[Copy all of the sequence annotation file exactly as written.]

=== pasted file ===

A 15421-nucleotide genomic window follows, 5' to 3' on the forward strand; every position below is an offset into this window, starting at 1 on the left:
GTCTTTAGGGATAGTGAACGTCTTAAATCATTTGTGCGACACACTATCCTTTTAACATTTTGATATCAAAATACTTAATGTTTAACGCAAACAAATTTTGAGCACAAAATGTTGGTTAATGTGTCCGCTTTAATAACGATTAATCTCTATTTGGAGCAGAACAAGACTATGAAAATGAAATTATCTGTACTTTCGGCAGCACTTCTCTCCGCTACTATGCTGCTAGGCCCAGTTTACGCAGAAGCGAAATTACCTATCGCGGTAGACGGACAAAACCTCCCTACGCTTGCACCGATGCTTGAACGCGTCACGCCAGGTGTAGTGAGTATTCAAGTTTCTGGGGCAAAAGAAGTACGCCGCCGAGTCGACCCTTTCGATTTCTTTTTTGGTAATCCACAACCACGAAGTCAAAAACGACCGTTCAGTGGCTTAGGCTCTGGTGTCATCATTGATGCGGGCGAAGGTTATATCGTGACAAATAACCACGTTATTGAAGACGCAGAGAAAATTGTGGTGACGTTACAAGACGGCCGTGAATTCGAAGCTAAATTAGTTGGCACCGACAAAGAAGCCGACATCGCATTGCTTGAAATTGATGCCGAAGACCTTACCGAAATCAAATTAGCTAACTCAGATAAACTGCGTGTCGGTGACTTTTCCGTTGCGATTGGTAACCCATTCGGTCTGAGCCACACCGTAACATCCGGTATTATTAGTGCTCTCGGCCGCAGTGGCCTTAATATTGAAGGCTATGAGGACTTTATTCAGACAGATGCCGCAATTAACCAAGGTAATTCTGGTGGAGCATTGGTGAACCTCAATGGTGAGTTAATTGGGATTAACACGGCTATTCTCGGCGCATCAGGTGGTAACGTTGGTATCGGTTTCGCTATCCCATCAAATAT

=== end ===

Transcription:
A 15421-nucleotide genomic window follows, 5' to 3' on the forward strand; every position below is an offset into this window, starting at 1 on the left:
GTCTTTAGGGATAGTGAACGTCTTAAATCATTTGTGCGACACACTATCCTTTTAACATTTTGATATCAAAATACTTAATGTTTAACGCAAACAAATTTTGAGCACAAAATGTTGGTTAATGTGTCCGCTTTAATAACGATTAATCTCTATTTGGAGCAGAACAAGACTATGAAAATGAAATTATCTGTACTTTCGGCAGCACTTCTCTCCGCTACTATGCTGCTAGGCCCAGTTTACGCAGAAGCGAAATTACCTATCGCGGTAGACGGACAAAACCTCCCTACGCTTGCACCGATGCTTGAACGCGTCACGCCAGGTGTAGTGAGTATTCAAGTTTCTGGGGCAAAAGAAGTACGCCGCCGAGTCGACCCTTTCGATTTCTTTTTTGGTAATCCACAACCACGAAGTCAAAAACGACCGTTCAGTGGCTTAGGCTCTGGTGTCATCATTGATGCGGGCGAAGGTTATATCGTGACAAATAACCACGTTATTGAAGACGCAGAGAAAATTGTGGTGACGTTACAAGACGGCCGTGAATTCGAAGCTAAATTAGTTGGCACCGACAAAGAAGCCGACATCGCATTGCTTGAAATTGATGCCGAAGACCTTACCGAAATCAAATTAGCTAACTCAGATAAACTGCGTGTCGGTGACTTTTCCGTTGCGATTGGTAACCCATTCGGTCTGAGCCACACCGTAACATCCGGTATTATTAGTGCTCTCGGCCGCAGTGGCCTTAATATTGAAGGCTATGAGGACTTTATTCAGACAGATGCCGCAATTAACCAAGGTAATTCTGGTGGAGCATTGGTGAACCTCAATGGTGAGTTAATTGGGATTAACACGGCTATTCTCGGCGCATCAGGTGGTAACGTTGGTATCGGTTTCGCTATCCCATCAAATAT